How T-Mobile, Verizon and AT&T use your web browser, app usage and location data to serve you advertising
T-Mobile raised a few eyebrows – and received unflattering press attention – when the Wall Street Journal reported on its new, invasive advertising program. Beginning April 26, T-Mobile says it will use its customers’ web browser and app usage data to sell targeted ads unless those customers object.
It sounds very scary. Nobody likes to think that someone is watching and cataloging all of the websites they visit. But it’s also a good example of how much of our data can be collected through our mobile devices and how few rules there are for the carriers we have to trust.
What T-Mobile is doing, however, is neither unusual nor new. Verizon and AT&T have been doing this for years. Cellular operators discovered long ago that there are two ways they can make money with their customers: what these customers pay to use their services, and what the cellular operators earn from selling the data the paying customers provide when they use these services. The former is clear and obvious to the customer, especially when the monthly bill is due. The latter is buried under lengthy and confusing privacy policies and account settings, and most customers don’t even know it’s happening.
Here’s how it works: if you’re using a cellular carrier’s (LTE, 4G, 5G, etc) cellular network, that carrier knows what websites you visit, use mobile apps, make phone calls – basically anything you do over their network, be it because, you’ve taken steps to disguise it, like using an encrypted messaging service like Signal or a mobile VPN. There are privacy laws that restrict some of what your wireless operator can disclose or use without your express permission (or a court order), but marketing data that isn’t related to personally identifiable information is generally fine. So that’s what they do.
The new program from T-Mobile is characterized by the fact that it is more aggressive in the type of data collected and customers are automatically registered in it. Verizon and AT & T’s personalized advertising programs that use web browser information – Verizon Selects and AT & T’s Enhanced Relevant Advertising program, respectively – are opt-in.
“Our customers must make a positive decision about our plans to use location information or where customers can go online to serve third-party advertisements,” a Verizon spokesperson told Recode.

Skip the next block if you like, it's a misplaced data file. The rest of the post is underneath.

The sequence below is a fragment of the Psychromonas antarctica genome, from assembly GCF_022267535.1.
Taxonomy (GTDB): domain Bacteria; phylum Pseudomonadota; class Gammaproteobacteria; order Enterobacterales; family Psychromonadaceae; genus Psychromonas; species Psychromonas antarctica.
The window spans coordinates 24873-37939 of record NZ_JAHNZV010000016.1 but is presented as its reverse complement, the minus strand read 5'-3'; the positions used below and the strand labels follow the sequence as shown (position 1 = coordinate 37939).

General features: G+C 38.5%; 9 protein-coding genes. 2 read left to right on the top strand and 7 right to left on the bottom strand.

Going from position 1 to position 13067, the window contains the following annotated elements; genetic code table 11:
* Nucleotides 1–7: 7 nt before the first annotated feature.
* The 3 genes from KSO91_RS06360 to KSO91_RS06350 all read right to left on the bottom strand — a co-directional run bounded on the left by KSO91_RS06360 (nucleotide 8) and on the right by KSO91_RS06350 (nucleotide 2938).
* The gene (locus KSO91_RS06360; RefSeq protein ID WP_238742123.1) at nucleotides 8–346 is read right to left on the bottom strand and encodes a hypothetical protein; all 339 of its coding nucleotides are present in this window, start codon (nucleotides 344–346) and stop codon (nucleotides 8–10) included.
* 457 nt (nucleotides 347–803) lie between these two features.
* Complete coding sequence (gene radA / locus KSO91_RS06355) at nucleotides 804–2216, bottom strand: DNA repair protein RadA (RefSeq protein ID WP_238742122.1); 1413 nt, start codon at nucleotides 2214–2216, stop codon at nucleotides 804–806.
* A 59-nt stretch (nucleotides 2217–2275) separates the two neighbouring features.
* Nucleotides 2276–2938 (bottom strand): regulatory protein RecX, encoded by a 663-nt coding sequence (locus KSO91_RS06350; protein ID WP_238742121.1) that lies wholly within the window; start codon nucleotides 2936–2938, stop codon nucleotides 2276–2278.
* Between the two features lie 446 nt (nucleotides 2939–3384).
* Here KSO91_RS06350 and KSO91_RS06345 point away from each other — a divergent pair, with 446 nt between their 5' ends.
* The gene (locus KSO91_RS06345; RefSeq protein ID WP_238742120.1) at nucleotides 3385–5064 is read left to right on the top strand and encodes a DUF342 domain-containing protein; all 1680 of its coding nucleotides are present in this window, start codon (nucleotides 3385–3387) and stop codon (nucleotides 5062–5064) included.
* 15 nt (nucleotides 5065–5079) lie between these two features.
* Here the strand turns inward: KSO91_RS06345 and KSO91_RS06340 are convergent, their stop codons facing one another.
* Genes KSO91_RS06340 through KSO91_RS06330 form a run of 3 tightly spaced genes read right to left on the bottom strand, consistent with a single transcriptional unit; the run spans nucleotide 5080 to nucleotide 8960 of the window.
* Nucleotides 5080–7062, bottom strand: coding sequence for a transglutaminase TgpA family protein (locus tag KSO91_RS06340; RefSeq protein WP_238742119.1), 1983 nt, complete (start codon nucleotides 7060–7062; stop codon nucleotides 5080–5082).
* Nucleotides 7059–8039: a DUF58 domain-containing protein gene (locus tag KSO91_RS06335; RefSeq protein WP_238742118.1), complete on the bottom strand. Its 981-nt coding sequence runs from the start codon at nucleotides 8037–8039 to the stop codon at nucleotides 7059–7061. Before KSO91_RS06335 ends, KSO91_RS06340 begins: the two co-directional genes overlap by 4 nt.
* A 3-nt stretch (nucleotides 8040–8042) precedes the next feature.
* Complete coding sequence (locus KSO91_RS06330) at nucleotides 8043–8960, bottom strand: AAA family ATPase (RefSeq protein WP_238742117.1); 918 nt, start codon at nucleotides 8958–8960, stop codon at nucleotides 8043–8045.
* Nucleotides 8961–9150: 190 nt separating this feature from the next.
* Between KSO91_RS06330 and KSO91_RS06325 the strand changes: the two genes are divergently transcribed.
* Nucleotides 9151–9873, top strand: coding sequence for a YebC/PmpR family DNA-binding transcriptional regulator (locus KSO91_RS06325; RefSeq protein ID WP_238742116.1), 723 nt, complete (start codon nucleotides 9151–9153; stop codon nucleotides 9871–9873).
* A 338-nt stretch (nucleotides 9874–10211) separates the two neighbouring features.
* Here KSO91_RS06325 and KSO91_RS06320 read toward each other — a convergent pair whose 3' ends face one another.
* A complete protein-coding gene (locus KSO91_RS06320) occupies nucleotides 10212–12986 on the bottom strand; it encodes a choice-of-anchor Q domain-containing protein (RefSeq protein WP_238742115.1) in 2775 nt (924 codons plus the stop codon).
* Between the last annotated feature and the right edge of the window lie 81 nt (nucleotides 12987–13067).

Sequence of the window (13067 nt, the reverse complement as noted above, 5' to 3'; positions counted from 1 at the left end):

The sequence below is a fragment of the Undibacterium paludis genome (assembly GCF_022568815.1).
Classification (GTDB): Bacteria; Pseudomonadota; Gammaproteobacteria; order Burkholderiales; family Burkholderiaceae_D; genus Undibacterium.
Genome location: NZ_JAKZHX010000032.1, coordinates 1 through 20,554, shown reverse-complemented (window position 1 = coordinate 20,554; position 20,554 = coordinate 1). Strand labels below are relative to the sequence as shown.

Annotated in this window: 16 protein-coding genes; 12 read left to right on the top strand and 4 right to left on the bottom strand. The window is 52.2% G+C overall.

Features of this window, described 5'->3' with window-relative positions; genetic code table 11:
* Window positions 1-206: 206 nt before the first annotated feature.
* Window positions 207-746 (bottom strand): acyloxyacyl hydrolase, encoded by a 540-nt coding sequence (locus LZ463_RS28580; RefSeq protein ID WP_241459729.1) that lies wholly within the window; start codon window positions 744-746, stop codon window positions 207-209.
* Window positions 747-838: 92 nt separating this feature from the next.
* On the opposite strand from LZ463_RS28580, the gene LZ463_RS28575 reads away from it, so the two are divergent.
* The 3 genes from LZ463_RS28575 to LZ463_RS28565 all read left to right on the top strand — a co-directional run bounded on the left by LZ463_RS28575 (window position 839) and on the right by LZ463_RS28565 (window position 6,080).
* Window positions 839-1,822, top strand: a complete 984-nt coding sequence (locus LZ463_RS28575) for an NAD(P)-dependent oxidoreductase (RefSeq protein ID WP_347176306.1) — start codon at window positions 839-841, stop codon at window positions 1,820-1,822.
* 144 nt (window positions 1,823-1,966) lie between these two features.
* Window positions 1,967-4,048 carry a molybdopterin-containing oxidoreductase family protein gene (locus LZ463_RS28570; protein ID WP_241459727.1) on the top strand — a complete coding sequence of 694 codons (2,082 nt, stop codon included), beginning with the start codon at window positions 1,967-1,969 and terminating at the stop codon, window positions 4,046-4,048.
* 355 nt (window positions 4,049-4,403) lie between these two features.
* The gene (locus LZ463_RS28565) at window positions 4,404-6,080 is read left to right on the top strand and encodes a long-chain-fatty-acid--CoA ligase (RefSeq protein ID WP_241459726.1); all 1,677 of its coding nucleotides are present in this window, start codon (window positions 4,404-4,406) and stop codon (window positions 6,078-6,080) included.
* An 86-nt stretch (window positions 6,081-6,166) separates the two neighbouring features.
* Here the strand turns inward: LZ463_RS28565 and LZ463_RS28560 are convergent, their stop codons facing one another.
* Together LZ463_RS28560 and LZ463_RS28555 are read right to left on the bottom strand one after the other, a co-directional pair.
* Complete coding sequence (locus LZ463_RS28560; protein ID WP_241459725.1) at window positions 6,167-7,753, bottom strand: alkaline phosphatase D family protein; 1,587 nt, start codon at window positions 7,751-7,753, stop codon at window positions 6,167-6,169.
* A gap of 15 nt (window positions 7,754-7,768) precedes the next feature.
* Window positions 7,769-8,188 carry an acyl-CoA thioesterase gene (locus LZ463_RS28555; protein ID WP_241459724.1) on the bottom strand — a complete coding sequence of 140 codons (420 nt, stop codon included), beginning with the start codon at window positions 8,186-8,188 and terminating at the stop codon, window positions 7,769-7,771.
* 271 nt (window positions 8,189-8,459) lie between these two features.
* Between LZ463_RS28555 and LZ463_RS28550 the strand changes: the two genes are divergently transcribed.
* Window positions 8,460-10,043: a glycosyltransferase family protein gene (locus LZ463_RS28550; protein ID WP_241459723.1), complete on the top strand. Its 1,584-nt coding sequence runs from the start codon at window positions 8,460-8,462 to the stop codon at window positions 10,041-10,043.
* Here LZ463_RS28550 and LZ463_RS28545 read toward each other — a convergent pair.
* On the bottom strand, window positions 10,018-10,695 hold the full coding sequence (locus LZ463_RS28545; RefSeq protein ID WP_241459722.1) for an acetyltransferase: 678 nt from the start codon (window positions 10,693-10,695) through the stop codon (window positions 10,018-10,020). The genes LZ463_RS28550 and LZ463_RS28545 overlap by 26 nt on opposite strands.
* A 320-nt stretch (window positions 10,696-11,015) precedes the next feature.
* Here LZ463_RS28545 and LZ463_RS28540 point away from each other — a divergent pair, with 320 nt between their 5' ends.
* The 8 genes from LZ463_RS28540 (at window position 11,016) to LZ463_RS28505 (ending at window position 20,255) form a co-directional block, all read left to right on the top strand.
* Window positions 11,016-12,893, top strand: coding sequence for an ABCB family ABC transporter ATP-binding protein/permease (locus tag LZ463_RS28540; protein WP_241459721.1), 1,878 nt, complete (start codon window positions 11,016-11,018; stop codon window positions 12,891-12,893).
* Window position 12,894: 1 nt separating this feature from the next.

But next to the opt-in programs Verizon and AT&T also automatically sign you up for their other advertising programs that collect less detailed information.
AT&T has “Relevant Ads” that use your “non-sensitive information” (age group, zip code, gender) to target you with advertisements, including those served by its digital and television advertising network, Xandr, named after Alexander Graham Bell, who invented telephones and who has certainly never seen anything like it. AT&T also sells your data to third parties in order to address you with advertising.
Verizon has its business and marketing insights and relevant mobile advertising programs. Business and Marketing Insights sells aggregated information to other companies who may want to know how many Verizon users in a particular demographic are visiting a website, entering a store, or using an app. Relevant Mobile Advertising uses your general information – pretty much the same as AT & T’s Relevant Advertising program – and also shares that information with its own Verizon Media advertising platform and network, which sends targeted advertisements to websites, apps, and even your TV.
In addition to these two programs, Verizon also chooses to share your customer network information (such as calls you made and received) with its own companies and affiliates in order to bring more Verizon products and services to you. Verizon says that this requires your consent, but they also consider not opting out within a certain amount of time as consent.
So all of these cellular carriers are still trying to make money from your data, just less intimate types of it.